BANGOR, ME -- The state of Maine
has enacted legislation that permits continued use of the highly-effective
flame retardant known as Deca in the utility, automobile and semiconductor
industries, each of which is vital to the state’s economy.
“While we are disappointed that the
legislature is limiting the use of Deca in some home furnishing materials and
consumer electronics, both of which present fire risks, it is important to note
that numerous key uses will be exempted by the state of Maine,” said Dr. Michael
Spiegelstein, chairman of the Bromine Science and
Environmental Forum, an advocacy group for the bromine chemical
the bill, the use of Deca in mattresses, mattress pads and textiles used in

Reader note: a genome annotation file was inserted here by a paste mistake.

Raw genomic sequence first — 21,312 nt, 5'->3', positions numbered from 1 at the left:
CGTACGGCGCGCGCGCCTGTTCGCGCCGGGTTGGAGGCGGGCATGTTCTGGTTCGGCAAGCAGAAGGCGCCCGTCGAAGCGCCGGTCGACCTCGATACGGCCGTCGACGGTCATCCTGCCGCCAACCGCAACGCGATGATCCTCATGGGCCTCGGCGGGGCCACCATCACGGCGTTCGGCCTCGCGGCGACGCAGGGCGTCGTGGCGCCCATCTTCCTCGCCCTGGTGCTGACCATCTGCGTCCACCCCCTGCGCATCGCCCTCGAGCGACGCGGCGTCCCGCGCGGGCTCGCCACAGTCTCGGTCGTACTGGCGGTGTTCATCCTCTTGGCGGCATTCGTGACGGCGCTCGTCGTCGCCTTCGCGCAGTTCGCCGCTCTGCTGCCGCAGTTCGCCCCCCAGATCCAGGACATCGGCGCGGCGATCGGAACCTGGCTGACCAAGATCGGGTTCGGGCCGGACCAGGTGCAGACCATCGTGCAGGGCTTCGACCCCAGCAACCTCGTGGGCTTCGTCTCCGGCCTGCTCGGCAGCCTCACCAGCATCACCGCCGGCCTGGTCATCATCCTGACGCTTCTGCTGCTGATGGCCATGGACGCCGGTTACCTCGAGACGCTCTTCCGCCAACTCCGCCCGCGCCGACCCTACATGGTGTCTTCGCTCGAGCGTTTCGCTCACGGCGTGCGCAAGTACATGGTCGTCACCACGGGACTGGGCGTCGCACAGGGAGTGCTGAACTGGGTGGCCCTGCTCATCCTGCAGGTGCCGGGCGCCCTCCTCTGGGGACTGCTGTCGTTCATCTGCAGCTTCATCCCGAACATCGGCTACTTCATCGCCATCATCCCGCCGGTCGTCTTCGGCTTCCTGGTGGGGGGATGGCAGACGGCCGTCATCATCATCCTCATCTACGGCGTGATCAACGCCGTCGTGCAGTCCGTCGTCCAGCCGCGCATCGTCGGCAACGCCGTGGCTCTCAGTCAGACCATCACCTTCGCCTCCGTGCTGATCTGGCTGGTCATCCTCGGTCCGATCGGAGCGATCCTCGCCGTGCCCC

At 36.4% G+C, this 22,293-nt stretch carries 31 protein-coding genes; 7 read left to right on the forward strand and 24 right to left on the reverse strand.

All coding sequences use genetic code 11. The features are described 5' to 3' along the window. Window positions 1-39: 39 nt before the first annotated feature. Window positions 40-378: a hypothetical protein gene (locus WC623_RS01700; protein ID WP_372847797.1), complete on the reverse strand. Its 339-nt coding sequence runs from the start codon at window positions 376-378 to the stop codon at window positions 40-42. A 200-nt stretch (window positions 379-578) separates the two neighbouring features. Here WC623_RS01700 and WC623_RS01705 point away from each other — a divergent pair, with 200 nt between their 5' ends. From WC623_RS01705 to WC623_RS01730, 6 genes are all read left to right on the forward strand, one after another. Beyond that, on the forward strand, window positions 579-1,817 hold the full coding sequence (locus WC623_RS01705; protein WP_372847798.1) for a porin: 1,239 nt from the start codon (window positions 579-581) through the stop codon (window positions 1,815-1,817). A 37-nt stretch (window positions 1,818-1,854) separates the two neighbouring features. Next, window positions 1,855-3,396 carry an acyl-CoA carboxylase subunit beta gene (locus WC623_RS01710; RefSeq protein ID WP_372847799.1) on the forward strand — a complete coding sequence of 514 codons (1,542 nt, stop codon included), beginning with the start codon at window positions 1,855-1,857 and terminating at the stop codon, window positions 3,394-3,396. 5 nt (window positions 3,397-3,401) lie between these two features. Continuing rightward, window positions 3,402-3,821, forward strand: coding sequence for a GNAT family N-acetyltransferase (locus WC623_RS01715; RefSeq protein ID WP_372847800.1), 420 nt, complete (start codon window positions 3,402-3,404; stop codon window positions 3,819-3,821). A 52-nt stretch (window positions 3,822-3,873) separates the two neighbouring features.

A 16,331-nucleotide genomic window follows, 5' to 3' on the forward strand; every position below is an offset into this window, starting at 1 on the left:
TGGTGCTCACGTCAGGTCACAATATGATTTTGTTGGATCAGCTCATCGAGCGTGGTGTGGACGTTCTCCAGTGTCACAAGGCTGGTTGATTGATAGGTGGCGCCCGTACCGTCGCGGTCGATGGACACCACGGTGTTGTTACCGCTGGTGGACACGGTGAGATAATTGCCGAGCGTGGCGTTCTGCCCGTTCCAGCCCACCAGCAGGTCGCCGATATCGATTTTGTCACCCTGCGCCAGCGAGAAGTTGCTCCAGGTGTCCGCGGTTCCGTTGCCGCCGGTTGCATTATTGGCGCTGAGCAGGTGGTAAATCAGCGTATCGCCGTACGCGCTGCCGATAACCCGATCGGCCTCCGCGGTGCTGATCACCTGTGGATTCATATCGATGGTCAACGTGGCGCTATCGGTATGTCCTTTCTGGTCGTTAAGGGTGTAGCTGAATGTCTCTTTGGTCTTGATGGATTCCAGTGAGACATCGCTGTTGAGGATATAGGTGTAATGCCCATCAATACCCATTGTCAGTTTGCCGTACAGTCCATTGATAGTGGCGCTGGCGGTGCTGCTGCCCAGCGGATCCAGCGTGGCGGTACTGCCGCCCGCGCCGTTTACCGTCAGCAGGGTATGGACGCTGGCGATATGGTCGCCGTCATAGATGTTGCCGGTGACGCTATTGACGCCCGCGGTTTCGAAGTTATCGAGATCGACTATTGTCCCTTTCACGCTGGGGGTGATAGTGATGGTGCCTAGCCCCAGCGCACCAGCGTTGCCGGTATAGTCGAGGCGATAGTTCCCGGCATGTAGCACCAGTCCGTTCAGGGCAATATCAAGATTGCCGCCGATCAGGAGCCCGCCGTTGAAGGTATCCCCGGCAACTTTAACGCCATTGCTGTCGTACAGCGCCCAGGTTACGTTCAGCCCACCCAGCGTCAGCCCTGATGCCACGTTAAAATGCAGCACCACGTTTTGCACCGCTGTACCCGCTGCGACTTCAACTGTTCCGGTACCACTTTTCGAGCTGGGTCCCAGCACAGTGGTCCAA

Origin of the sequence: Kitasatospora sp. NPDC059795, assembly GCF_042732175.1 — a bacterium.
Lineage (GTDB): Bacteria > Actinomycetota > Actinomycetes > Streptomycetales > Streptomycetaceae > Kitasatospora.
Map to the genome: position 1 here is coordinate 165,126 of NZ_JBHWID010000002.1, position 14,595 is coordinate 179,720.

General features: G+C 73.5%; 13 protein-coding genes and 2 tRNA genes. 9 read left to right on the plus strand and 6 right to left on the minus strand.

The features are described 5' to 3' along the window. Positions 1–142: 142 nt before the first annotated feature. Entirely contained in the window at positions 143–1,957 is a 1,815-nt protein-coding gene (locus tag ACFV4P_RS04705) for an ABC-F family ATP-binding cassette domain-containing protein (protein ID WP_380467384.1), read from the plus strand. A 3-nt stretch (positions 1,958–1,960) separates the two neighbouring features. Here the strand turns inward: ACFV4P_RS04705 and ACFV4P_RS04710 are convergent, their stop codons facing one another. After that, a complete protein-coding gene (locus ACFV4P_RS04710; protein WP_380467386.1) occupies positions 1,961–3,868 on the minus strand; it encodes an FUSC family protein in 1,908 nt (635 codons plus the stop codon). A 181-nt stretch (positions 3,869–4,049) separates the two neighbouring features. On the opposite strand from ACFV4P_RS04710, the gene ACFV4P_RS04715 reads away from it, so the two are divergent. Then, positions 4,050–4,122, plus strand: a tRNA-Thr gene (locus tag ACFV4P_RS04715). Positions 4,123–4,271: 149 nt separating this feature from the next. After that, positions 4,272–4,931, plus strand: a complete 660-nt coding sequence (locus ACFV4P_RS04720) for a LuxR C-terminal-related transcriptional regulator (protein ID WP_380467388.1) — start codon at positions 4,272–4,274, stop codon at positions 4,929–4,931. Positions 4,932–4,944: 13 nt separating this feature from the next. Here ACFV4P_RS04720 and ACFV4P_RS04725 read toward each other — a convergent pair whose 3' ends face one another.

residential furniture would be prohibited beginning in 2008, and in the casings
of televisions and computers beginning in 2010. Deca is not used in residential
mattresses or furniture, and has never been used widely in computers, further
limiting the practical impact of the prohibition.
to BSEF, a 10-year European Union risk assessment found Deca safe for use and
exempted it from further regulation. Spiegelstein said no other flame retardant
has been as extensively studied and that properly evaluating and approving
alternative flame retardants is a challenging process.
of safe and effective flame retardants saves many lives every year by
preventing or slowing down fires,” Spiegelstein said. “The real challenge for Maine
is to conduct the type of thorough analysis necessary to find a safer
substitute for Deca, which is not as simple as some people think – any
substance used as an alternative to Deca carries its own risks. "